The effort, as many giving families soon discover, is certainly worth it. Caroline Bush Emeny’s legacy and that of her daughters can be heard in the Globe-News Center for the Performing Arts and in the good-natured teasing of board members who love to interrupt each other. It can be seen in a family’s common commitment to cutting through the red tape and barbed wire that keeps people in need and in a new generation of philanthropic leaders at the Tecovas Foundation.
“Family philanthropy is more than writing checks and site visits,” says Galeti. “It’s about volunteering, and finding the intangible ways of supporting your community. It’s more than buying a table at the benefit. It’s about offering to write a letter of support. It’s about reaching out to friends. It’s about being an active member of the community. It’s about being a leader.”
Clash of the Generations
Mary Galeti, the 25-year-old Vice Chair of the $11-million Tecovas Foundation, contends that both the elder and the younger generations have something to learn when it comes to philanthropy.
“I think the older generation is very quick to assume that the next gen doesn’t have the skills to make good decisions,” she says. “I think the next gen often assumes that the older generation can’t think innovatively. We all need to be willing to listen.”
Rather than emphasizing an intergenerational transfer of wealth, Galeti believes foundations should seize the opportunity for a multigenerational dialogue.
“The biggest challenge is that next gens are thinking, ‘They don’t get it – it’s all about us now.’ And I don’t think that’s true. We’re in a really fortunate place where there gets to be all this dialogue about what we’ve learned and what others have learned and are thinking. And we’ll be much more prepared for the next step for having had that dialogue.”
Working with Families
While giving in Amarillo, Cleveland, and internationally, the Tecovas Foundation is based in Philadelphia, the home of the corporate trustee, Glenmede Trust Company. The foundation’s treasurer, Glenmede’s Janet Havener, is headquartered out of the Cleveland, Ohio office.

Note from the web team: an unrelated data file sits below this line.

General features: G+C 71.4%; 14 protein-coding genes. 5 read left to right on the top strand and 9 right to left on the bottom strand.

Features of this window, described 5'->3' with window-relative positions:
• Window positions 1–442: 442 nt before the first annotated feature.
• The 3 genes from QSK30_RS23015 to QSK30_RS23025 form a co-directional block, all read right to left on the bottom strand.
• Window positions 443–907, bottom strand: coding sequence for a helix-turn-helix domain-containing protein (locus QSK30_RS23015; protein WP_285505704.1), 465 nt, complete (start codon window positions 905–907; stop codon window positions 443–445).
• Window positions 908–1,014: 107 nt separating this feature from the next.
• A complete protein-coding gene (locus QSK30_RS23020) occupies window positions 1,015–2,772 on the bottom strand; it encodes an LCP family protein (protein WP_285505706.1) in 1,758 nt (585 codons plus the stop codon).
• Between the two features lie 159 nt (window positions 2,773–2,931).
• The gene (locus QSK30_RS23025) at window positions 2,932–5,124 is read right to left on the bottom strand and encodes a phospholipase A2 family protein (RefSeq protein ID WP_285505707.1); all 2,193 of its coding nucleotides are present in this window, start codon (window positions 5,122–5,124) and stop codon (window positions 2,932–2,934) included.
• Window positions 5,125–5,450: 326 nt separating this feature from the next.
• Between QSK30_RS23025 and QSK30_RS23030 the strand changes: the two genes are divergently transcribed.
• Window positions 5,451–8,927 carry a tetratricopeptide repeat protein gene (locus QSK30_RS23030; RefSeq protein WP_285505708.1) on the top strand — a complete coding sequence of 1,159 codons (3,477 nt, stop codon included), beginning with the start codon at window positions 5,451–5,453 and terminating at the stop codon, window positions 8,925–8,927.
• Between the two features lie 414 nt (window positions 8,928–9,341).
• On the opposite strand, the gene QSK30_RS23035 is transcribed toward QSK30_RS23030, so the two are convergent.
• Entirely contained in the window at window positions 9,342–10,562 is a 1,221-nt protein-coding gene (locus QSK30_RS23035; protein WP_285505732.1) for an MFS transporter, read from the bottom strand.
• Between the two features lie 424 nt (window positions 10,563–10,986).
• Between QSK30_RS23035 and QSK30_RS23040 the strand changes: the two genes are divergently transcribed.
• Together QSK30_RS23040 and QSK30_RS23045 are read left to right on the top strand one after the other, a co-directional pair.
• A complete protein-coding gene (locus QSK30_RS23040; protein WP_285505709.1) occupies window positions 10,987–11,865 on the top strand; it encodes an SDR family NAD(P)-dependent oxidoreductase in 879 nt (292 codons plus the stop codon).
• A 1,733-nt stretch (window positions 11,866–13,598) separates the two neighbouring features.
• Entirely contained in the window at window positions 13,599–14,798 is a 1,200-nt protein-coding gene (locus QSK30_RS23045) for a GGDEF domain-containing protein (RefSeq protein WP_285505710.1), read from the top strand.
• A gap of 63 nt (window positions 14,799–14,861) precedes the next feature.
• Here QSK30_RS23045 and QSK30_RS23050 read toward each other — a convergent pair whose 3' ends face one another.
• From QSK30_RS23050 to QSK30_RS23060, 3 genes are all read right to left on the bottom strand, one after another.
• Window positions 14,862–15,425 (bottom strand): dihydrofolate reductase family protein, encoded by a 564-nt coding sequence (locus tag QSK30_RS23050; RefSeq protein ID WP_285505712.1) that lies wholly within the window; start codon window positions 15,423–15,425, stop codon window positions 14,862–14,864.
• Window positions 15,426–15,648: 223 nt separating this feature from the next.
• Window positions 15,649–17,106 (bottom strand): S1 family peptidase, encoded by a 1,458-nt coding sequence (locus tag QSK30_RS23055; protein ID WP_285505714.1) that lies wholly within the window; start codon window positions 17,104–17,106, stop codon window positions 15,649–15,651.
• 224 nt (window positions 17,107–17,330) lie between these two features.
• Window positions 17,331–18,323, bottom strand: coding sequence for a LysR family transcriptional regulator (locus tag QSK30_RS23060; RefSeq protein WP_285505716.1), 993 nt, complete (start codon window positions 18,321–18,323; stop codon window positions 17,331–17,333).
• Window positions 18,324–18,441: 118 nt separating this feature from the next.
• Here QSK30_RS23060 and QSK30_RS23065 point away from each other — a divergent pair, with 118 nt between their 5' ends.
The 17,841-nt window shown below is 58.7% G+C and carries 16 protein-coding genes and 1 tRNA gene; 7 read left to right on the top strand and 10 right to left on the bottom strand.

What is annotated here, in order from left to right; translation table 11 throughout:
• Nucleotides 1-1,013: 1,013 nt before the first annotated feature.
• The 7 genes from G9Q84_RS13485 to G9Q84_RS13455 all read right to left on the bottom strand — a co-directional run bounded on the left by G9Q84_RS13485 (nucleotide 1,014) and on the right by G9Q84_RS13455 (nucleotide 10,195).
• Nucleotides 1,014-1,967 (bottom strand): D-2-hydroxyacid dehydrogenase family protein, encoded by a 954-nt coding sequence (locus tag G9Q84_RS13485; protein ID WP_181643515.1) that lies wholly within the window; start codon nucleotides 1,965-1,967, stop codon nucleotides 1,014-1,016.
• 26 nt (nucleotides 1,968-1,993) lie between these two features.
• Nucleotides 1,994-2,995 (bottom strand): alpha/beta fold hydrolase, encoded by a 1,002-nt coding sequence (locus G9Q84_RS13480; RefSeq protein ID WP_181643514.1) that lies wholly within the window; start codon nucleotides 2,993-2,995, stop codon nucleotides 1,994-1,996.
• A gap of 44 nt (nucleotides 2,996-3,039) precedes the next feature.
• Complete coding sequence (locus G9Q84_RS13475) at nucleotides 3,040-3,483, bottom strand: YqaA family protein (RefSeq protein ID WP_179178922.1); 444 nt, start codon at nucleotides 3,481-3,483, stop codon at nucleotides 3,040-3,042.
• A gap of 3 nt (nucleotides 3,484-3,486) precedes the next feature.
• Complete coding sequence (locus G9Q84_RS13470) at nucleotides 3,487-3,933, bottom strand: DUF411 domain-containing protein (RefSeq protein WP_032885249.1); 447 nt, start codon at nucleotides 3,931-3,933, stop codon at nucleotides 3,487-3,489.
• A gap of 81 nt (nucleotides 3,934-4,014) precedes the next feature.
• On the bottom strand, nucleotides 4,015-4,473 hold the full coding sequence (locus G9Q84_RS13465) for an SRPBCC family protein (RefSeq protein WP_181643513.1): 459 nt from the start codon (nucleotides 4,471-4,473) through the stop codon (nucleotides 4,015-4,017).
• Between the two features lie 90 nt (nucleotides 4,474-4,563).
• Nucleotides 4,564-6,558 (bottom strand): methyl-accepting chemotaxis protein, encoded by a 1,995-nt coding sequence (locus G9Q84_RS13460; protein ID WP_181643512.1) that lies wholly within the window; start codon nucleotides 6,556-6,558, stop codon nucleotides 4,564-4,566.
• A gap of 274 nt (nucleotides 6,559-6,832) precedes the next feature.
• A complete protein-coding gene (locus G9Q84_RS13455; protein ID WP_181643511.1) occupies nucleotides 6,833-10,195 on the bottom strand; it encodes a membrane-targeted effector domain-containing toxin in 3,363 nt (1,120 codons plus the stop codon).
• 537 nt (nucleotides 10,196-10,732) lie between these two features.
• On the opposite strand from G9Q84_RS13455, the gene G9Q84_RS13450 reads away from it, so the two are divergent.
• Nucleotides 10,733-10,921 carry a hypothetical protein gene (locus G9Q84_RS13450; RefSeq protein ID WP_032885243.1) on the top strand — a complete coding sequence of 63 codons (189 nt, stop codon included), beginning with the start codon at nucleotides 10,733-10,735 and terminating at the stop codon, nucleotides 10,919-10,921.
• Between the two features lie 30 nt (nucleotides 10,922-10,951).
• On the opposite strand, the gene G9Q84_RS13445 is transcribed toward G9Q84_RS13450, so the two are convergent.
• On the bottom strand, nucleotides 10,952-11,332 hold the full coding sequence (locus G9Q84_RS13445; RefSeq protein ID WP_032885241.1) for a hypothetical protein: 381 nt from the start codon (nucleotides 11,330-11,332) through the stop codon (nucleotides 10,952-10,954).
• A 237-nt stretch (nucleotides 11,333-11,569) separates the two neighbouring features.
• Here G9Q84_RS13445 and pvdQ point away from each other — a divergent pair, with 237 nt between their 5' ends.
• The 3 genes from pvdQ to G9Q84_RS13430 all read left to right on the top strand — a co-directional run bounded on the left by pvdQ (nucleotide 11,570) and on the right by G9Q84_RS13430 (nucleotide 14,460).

As the young foundation went about defining a flexible mission and set of procedures for grantmaking, it relied on the assistance and resources of Glenmede and other philanthropic groups and associations.
“We’ve been introduced to the National Center for Family Philanthropy, the Council on Foundations, and the Ohio Grantmakers Forum,” says Galeti. “We’ve been on this quest for information and better procedure, and they’ve been invaluable resources.”
Working with families, though, can be tough, Galeti acknowledges, noting the challenges in store for organizations that support giving families like hers.
“Be prepared to get dragged into all kinds of family drama,” she warns. “Be prepared for issues totally unrelated to the business or the philanthropy to crop up.”
“If you’re going to be involved with family philanthropy, you’re going to have to play a number of roles,” she says. “You have to play the confidant but draw boundaries, too. You’ll have to learn when to say no and step out of things, and when to step in and negotiate. It’s tough.”